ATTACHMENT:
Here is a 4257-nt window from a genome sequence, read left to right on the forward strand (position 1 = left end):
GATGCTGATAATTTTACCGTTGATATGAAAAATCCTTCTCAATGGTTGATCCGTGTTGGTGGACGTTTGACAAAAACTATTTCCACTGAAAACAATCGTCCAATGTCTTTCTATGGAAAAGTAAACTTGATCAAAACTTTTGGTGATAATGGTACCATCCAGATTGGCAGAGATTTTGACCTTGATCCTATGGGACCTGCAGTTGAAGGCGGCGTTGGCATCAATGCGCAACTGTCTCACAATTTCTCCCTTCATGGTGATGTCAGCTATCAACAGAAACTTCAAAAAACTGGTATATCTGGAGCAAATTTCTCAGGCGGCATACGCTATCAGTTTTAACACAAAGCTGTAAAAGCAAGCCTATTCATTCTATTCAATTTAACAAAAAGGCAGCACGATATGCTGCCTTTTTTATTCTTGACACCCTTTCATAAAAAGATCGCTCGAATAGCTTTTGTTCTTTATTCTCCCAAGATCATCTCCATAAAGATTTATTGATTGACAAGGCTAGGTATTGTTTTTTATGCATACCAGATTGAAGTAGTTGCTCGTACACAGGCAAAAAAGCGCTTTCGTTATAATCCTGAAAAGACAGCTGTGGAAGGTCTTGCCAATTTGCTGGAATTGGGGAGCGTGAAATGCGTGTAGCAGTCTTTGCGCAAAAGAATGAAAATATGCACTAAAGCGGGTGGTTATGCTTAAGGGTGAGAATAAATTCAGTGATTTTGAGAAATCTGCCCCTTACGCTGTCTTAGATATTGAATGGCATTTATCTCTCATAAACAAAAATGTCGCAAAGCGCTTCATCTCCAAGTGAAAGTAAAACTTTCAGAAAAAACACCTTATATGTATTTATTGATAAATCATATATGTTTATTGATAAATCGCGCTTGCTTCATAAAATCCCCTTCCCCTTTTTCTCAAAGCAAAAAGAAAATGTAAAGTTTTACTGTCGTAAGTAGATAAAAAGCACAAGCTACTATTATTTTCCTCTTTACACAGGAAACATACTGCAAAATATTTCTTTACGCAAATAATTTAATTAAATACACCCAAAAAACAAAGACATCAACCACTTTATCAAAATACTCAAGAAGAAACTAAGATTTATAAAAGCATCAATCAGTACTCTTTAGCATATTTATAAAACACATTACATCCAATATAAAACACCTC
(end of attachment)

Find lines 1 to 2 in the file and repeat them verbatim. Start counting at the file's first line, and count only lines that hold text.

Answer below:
Here is a 4257-nt window from a genome sequence, read left to right on the forward strand (position 1 = left end):
GATGCTGATAATTTTACCGTTGATATGAAAAATCCTTCTCAATGGTTGATCCGTGTTGGTGGACGTTTGACAAAAACTATTTCCACTGAAAACAATCGTCCAATGTCTTTCTATGGAAAAGTAAACTTGATCAAAACTTTTGGTGATAATGGTACCATCCAGATTGGCAGAGATTTTGACCTTGATCCTATGGGACCTGCAGTTGAAGGCGGCGTTGGCATCAATGCGCAACTGTCTCACAATTTCTCCCTTCATGGTGATGTCAGCTATCAACAGAAACTTCAAAAAACTGGTATATCTGGAGCAAATTTCTCAGGCGGCATACGCTATCAGTTTTAACACAAAGCTGTAAAAGCAAGCCTATTCATTCTATTCAATTTAACAAAAAGGCAGCACGATATGCTGCCTTTTTTATTCTTGACACCCTTTCATAAAAAGATCGCTCGAATAGCTTTTGTTCTTTATTCTCCCAAGATCATCTCCATAAAGATTTATTGATTGACAAGGCTAGGTATTGTTTTTTATGCATACCAGATTGAAGTAGTTGCTCGTACACAGGCAAAAAAGCGCTTTCGTTATAATCCTGAAAAGACAGCTGTGGAAGGTCTTGCCAATTTGCTGGAATTGGGGAGCGTGAAATGCGTGTAGCAGTCTTTGCGCAAAAGAATGAAAATATGCACTAAAGCGGGTGGTTATGCTTAAGGGTGAGAATAAATTCAGTGATTTTGAGAAATCTGCCCCTTACGCTGTCTTAGATATTGAATGGCATTTATCTCTCATAAACAAAAATGTCGCAAAGCGCTTCATCTCCAAGTGAAAGTAAAACTTTCAGAAAAAACACCTTATATGTATTTATTGATAAATCATATATGTTTATTGATAAATCGCGCTTGCTTCATAAAATCCCCTTCCCCTTTTTCTCAAAGCAAAAAGAAAATGTAAAGTTTTACTGTCGTAAGTAGATAAAAAGCACAAGCTACTATTATTTTCCTCTTTACACAGGAAACATACTGCAAAATATTTCTTTACGCAAATAATTTAATTAAATACACCCAAAAAACAAAGACATCAACCACTTTATCAAAATACTCAAGAAGAAACTAAGATTTATAAAAGCATCAATCAGTACTCTTTAGCATATTTATAAAACACATTACATCCAATATAAAACACCTC